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FTP Server

Since OvisLink says they didn't have room to implement a SAMBA server to provide complete Networked Storage features, they opted instead to include a decent FTP server. To check this feature out, I plugged in the 160GB One-Touch USB 2.0 drive that Maxtor loaned me for my review of Linksys' NSLU2 Networked Storage Adapter and a 32MB Flash drive I had lying around.

OvisLink MU-9000VPN FTP volume info

Figure 5: FTP volume information

Both drives were recognized without muss or fuss and Figure 5 shows how they appeared when I clicked on the Show USB Storage button on the FTP Server Configuration page. I liked that the server recognized both drives, even though the OneTouch was formatted for ext3 and the USB Flash drive FAT formatted.

OvisLink MU-9000VPN FTP server settings

Figure 6: FTP Server configuration

Figure 6 shows you get a pretty good set of controls including port, active / passive mode (including setting the passive mode data transfer port range) and maximum number of clients to name a few. Following good security practice, the FTP server is disabled by default and even when enabled defaults to being available to LAN clients only.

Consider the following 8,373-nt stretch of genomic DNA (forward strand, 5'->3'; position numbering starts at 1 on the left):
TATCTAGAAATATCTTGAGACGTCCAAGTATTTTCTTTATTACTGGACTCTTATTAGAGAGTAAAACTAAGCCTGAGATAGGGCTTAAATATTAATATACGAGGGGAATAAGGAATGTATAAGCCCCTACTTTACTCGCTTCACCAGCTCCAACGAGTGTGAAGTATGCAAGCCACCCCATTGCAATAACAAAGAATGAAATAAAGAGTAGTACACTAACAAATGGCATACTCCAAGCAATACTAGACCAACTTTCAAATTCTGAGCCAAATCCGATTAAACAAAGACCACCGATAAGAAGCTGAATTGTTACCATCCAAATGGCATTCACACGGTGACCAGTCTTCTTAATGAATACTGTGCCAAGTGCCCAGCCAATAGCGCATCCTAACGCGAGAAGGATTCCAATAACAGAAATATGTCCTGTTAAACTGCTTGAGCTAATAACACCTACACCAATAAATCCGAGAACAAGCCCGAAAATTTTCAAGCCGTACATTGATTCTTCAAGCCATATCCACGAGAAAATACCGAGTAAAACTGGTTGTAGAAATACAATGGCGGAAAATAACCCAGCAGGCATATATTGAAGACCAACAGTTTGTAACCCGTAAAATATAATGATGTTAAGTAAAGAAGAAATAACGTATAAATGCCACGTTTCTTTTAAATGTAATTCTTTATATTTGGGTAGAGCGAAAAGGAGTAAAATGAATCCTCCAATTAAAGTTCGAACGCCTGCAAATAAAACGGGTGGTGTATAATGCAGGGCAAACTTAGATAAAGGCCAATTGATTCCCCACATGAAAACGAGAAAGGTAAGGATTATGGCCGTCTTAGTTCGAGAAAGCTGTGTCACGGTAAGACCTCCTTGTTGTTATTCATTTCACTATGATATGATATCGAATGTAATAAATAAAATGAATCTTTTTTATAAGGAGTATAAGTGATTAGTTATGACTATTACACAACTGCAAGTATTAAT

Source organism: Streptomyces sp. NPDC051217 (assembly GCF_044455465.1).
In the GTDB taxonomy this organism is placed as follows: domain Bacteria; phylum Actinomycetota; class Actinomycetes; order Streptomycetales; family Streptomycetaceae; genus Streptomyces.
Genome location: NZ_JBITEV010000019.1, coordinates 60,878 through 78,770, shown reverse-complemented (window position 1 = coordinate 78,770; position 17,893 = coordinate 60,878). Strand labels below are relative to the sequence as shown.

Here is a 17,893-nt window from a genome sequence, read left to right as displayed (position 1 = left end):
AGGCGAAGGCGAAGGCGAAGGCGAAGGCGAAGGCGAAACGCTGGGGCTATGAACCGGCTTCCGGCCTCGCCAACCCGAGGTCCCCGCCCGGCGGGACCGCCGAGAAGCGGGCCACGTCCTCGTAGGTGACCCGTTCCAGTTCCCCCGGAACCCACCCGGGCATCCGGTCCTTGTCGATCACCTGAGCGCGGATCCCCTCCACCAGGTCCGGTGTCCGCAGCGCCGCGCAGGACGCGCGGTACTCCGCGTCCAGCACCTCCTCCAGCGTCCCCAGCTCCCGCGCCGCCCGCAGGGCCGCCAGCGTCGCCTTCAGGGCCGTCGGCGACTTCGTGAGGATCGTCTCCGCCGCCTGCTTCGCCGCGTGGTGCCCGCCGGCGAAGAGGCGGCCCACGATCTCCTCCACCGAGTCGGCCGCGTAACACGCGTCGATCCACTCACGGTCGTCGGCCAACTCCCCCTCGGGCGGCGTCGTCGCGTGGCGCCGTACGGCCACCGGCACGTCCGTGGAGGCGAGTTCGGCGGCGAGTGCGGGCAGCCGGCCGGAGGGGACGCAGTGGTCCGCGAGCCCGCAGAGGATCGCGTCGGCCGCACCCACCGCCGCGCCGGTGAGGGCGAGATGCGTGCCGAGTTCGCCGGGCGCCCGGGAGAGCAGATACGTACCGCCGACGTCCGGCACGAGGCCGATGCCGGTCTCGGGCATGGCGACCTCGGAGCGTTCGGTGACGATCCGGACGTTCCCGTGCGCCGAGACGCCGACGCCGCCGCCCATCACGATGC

OvisLink MU-9000VPN FTP User Account setup

Figure 7: FTP User Account setup

Figure 7 shows the user account settings, which include the ability to limit maximum upload and download speed and limit user access to specific IP addresses or ranges. I set up both Anonymous and normal accounts and logged in using an FTP client and IE and Mozilla browsers without problems. I also successfully made file transfers in both directions using both my FTP client and drag-and-drop with IE.

I would have liked to see a simple disable for FTP user accounts, though you can accomplish (almost) the same thing by changing a user's password to a different, strong one.

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